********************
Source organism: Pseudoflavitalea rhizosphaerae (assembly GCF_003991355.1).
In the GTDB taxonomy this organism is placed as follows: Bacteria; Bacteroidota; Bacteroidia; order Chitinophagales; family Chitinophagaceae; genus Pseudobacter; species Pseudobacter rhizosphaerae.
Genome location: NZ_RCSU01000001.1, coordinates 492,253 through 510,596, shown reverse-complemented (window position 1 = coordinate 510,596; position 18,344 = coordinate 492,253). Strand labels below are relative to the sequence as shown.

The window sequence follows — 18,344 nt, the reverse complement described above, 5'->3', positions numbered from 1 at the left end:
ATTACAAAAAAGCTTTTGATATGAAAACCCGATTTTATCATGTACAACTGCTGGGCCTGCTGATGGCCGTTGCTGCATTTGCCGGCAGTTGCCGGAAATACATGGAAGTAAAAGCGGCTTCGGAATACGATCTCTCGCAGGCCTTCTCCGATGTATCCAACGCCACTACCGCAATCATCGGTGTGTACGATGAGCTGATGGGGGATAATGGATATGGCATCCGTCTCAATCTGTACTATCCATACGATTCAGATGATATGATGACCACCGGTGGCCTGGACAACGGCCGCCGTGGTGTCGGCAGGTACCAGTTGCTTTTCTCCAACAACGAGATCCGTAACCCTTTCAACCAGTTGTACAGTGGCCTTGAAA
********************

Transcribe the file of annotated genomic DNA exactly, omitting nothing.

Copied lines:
Source organism: Pseudoflavitalea rhizosphaerae (assembly GCF_003991355.1).
In the GTDB taxonomy this organism is placed as follows: Bacteria; Bacteroidota; Bacteroidia; order Chitinophagales; family Chitinophagaceae; genus Pseudobacter; species Pseudobacter rhizosphaerae.
Genome location: NZ_RCSU01000001.1, coordinates 492,253 through 510,596, shown reverse-complemented (window position 1 = coordinate 510,596; position 18,344 = coordinate 492,253). Strand labels below are relative to the sequence as shown.

The window sequence follows — 18,344 nt, the reverse complement described above, 5'->3', positions numbered from 1 at the left end:
ATTACAAAAAAGCTTTTGATATGAAAACCCGATTTTATCATGTACAACTGCTGGGCCTGCTGATGGCCGTTGCTGCATTTGCCGGCAGTTGCCGGAAATACATGGAAGTAAAAGCGGCTTCGGAATACGATCTCTCGCAGGCCTTCTCCGATGTATCCAACGCCACTACCGCAATCATCGGTGTGTACGATGAGCTGATGGGGGATAATGGATATGGCATCCGTCTCAATCTGTACTATCCATACGATTCAGATGATATGATGACCACCGGTGGCCTGGACAACGGCCGCCGTGGTGTCGGCAGGTACCAGTTGCTTTTCTCCAACAACGAGATCCGTAACCCTTTCAACCAGTTGTACAGTGGCCTTGAAA